O'Neill says she hates recipes and doesn't use them, which is not a good qualification for a cookbook writer. So she gets a lot of help, and recipes have to be something that stick with her.
Parsons (I love this) "Stories that aren't original are suspect, recipes that are original are suspect."
An audience member asks the panel what the future of the restaurant critic. Russ Parsons of course has been answering that question a lot since the LA Times critic got outed.
He says he uses the Yelp app, but there are times he wants to talk to a grown up.
O'Neill talks about how its changed since she started in it, from creating public taste to reflecting public taste. There's a role for the populist opinion and there's a role for the expert opinion.
Parsons says blogging reminds him of the Punk Rock movement of the 70s - it's a reaction to the polished, experienced, educated, formal voice.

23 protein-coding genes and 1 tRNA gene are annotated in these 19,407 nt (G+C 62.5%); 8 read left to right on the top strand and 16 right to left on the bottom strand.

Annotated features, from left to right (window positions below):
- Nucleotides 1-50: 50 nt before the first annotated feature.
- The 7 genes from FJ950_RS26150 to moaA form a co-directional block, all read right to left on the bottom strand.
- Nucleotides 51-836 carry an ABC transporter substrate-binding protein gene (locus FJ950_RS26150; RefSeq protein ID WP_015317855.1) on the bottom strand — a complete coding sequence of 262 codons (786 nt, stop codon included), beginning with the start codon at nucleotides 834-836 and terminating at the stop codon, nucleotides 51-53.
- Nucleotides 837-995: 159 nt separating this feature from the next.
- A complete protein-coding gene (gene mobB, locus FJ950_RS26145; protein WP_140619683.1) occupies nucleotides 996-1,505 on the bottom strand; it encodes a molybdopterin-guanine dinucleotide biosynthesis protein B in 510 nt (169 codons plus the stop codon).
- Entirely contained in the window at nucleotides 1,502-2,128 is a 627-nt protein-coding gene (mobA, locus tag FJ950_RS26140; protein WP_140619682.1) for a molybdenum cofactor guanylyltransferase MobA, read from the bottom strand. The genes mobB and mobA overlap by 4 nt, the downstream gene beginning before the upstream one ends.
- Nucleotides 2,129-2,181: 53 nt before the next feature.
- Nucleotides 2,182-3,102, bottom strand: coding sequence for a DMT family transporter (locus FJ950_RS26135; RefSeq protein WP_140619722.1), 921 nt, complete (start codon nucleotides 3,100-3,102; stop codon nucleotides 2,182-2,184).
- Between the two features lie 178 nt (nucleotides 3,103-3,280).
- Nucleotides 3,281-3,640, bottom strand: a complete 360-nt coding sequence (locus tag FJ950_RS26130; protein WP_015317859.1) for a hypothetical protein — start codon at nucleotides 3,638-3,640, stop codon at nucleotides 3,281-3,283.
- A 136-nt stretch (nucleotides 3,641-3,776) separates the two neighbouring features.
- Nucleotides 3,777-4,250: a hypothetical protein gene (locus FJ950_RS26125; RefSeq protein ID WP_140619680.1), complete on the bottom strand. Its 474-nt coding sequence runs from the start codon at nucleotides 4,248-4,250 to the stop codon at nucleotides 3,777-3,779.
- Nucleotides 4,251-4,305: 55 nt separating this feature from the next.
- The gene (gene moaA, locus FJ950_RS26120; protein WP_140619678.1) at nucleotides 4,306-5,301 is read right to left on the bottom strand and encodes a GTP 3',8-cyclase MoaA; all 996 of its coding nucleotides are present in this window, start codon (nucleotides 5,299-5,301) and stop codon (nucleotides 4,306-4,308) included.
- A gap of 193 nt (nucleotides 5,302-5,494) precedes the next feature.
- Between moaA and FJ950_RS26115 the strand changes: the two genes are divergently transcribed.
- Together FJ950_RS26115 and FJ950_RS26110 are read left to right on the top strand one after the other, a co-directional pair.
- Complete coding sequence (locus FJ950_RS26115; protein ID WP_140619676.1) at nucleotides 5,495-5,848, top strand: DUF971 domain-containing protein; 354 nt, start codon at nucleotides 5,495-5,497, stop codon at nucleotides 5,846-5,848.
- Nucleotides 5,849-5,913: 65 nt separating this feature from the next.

Is the role between writers and editors changing? Molly O'Neill says yes. Many editors today are mechanics rather than visionaries. However good editors are valuable and everyone needs one.
Mighty Wines: Small Family Producers Using Traditional Winemaking Methods (A Focus on Santa Barbara County).
Tracey Ryder moderator. Tracey Ryder is the President and CEO of Edible Communities, Inc., publishers of over 65 regional food magazines in the US and Canada. But you probably know that or it's VERY unlikely that you'd have read this far.
PANELISTS: Adam Tolmach Ojai Vineyards; Karen Steinwachs Buttonwood Winery; Richard Sanford Alma Rosa Winery and of course Sanford (though he's since sold that); Doug Margerum, Margerum Wine Company; Chris Whitcraft, Whitcraft Winery.
Whitcraft: Still does almost everything by hand but now has an electric bottle corking machine because "When you cork 400 cases by hand you have weird dreams at night" And he now produces 2000.
Margerum: Lining up a bunch of wines and then tasting them and giving them a number score is idiotic at best. Judging wine takes time and experience, just like making wine. He says he makes wine for himself - if start making them for a certain critic or segment then you lose out - it's chasing the holy grail. And he likes to make wines that are good at the table.